Clearly, Bulgaria has obligations under the ECHR, including an obligation to ensure the right of trans people in the country to have an easy, transparent, quick and accessible legal opportunity to change their legal gender in official documents. The recommendations of the Committee of Ministers and the Parliamentary Assembly of the Council of Europe, as well as of the UN High Commissioner for Human Rights, are along these lines. In this regard, it would be interesting to see how the Committee of Ministers implements the two judgments of the ECtHR against Bulgaria and what means would be used.

The big question in this interpretative decision is precisely where in the legal world stands the ECHR and where stands the Constitution of the Republic of Bulgaria and which of the two will prevail in the applicable law. After the ratification of the ECHR, the question of which of the two instruments "overrides" the other cannot be raised. Art. 149(1)(4) of the Constitution implies an assessment of the conformity with an international treaty concluded by the Bulgaria before its ratification. In the present case, this assessment was made in 1992 by Decision No. 7 of 02.07.1992 in Case No. 6/1992, when the ECHR was ratified, promulgated and entered into force, thus becoming part of the domestic law of Bulgaria. The conduct of this legal dispute in an interpretative case and the attempted manipulation of the legal world by the GACC is a clear abuse of law. And as the dissenting judges on this interpretative decision say "hardly anyone thinks that the Decision of the GACC can limit the scope of Article 8 of the The European Convention on Human Rights by excluding its application to transgender persons in Bulgaria because of the biological explanation of the concept of "sex" given by the Constitution.

Last but not least, in an interpretative decision, the GACC referred to EU law, drawing attention to ECJ decisions in several cases, namely, C-673/16, Relu Adrian Coman and Others v Inspectoratul General pentru Imigrări and Ministerul Afacerilor Interne, Reference for a preliminary ruling from the Curtea Constituţională a României, Judgment of the ECJ (Grand Chamber) of 5 June 2018, and C-148/02, Carlos Garcia Avello v Belgian State, Judgment of 2 October 2003, C-267/06, Tadao Maruko v Versorgungsanstalt der deutschen Bühnen, C-353/06, Stefan Grunkin and Dorothee Regina Paul. In the interpretative judgment, the GAAC argued that in these judgments the ECJ took into account "the fundamental importance of the institution of marriage and the will of a number of Member States to continue to adhere to the understanding of this institution as a union between a man and a woman" and, according to the SCC, the ECJ drew attention to the fact that "under Article 4(2) TFEU, the Union respects the national identities of the Member States inherent in their fundamental political and constitutional structures.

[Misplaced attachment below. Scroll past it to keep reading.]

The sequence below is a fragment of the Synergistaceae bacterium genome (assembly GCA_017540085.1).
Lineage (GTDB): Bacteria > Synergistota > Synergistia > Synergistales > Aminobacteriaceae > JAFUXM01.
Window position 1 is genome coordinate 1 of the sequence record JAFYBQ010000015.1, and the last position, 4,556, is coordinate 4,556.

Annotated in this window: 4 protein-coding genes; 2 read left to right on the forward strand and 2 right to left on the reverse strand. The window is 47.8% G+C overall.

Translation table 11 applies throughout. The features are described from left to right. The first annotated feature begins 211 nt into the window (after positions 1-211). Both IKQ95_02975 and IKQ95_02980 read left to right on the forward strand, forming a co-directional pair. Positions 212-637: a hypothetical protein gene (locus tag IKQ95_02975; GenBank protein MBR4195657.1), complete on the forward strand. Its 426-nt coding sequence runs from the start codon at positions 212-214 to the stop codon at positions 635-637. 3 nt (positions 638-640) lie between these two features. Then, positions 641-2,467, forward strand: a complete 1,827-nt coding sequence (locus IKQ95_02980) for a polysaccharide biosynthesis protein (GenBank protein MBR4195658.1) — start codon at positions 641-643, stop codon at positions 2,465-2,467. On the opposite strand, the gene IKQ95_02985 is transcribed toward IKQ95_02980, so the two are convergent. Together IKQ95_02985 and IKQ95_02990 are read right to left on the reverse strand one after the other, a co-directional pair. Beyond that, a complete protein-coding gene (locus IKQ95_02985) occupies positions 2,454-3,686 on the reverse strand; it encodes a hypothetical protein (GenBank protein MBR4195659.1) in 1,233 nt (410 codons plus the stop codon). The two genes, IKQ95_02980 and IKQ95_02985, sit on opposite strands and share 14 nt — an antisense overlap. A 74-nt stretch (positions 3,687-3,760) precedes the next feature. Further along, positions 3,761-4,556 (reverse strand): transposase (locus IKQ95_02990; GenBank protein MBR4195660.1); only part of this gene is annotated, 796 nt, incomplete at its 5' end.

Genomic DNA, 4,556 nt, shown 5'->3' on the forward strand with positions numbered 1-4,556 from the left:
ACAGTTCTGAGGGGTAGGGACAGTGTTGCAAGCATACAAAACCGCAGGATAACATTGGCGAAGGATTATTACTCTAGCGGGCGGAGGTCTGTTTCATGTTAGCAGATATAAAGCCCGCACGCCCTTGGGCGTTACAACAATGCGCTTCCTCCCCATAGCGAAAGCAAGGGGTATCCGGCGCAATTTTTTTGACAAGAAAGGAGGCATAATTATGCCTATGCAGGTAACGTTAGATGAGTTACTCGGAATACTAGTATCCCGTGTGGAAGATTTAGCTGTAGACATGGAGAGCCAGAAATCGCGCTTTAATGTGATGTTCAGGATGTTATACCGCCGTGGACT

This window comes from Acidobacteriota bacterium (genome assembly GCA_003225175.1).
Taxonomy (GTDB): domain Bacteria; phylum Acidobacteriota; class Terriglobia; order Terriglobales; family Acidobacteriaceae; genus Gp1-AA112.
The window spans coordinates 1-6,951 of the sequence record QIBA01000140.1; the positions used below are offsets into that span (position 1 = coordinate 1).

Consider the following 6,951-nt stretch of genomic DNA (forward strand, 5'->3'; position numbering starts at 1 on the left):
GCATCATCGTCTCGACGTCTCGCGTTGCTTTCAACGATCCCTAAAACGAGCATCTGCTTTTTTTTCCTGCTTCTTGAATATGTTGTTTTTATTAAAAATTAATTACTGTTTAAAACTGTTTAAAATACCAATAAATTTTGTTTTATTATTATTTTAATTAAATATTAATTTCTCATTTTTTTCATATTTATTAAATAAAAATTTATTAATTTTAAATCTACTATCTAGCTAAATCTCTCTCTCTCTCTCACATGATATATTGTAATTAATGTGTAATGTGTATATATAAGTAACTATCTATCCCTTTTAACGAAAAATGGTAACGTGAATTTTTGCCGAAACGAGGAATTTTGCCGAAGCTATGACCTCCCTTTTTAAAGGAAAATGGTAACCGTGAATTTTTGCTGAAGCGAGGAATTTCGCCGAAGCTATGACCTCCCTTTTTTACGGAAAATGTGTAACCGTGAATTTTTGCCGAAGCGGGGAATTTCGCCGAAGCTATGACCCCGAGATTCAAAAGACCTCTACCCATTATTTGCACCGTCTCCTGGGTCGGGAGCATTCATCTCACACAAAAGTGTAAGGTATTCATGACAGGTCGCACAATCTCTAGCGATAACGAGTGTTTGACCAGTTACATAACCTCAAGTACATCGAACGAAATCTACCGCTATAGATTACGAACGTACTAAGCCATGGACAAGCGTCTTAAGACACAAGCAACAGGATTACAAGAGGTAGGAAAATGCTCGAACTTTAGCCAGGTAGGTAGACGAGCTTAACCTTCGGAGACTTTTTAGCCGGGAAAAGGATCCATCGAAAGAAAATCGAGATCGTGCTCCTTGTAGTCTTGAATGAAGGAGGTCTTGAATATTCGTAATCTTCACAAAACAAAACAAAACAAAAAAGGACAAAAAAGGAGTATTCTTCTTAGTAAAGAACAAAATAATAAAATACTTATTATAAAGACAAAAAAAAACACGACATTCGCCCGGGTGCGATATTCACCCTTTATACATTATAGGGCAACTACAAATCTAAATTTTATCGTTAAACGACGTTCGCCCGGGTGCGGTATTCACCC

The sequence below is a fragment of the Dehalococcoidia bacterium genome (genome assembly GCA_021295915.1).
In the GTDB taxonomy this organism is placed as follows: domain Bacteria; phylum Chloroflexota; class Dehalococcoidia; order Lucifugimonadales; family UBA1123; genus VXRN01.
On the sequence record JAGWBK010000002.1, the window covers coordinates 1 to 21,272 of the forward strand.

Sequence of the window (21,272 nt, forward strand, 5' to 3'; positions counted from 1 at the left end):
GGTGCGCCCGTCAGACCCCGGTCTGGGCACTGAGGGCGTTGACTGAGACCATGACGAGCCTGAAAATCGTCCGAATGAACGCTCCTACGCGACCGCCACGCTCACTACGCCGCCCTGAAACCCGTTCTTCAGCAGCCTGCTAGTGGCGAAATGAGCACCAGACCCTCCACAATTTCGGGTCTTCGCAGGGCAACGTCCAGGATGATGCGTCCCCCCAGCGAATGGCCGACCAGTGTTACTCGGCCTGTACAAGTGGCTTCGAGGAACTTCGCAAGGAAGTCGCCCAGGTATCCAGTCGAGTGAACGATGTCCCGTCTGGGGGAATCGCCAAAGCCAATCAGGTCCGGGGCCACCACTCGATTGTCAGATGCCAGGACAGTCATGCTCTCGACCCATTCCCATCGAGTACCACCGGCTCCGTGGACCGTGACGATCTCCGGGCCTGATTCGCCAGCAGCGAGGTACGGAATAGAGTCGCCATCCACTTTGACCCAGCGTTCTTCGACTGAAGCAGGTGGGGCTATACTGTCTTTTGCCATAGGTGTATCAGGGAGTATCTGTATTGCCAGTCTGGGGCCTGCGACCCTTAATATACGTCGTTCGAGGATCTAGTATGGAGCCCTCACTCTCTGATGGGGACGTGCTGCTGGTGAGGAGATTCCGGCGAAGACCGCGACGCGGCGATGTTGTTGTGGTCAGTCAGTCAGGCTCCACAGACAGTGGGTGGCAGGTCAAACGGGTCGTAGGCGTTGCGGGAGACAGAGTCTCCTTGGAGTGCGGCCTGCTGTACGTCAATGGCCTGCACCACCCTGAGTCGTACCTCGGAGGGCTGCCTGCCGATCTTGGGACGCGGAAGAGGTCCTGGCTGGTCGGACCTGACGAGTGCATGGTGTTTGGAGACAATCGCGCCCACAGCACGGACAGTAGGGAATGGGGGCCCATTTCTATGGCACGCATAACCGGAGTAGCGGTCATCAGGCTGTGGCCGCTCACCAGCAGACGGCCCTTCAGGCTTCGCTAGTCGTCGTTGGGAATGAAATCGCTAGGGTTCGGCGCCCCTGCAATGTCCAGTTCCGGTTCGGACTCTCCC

Although Member States may invoke their national and constitutional identity, guaranteed to them precisely by Article 4(2) TFEU, the ECJ has repeatedly emphasised and this is explicitly underlined in the judgment in Case C-490/20. V.M.A. v. Stolichnaya Municipality, Pancharevo District, which the judges of the ECJ conveniently omitted, that the concept of national identity cannot serve as a justification for derogating from fundamental freedoms guaranteed by EU law, and that this concept should be interpreted strictly and with scrutiny by the EU institutions. For national identity to be used to derogate from rights guaranteed by EU law, there must be a genuine and sufficiently serious threat to a fundamental public interest, and it is incumbent on the Member State invoking its national and constitutional identity and the protection of the public interest to demonstrate that there is a sufficiently serious threat to justify the restriction of rights fundamental to the Union - Case C-438/14.

Undoubtedly, this interpretive decision of the SCC will have consequences on the right of trans people in Bulgaria to self-determination and their access to justice. Undoubtedly, the right to have one's gender legally affirmed will be restricted. There are a number of question marks that this decision creates, namely:

  • What will happen to the entered into force decisions on which trans persons have not yet changed their documents?

  • What will happen when the legal gender reassignment case concerns cross-border cases which also involve the rights of these persons guaranteed by Article 21 TFEU and Directive 2004/38/EC?

  • What will happen to the implementation of the judgments of the ECtHR against Bulgaria in trans cases?

No matter how many judges try to restrict the basic rights of LGBTI people in Bulgaria, no matter how much they try to undermine and deny the right to private and family life, as well as the right to human dignity, LGBTI people are here and it is only a matter of time for this fight to be won! Because trying to deny a person's right to live is a losing battle!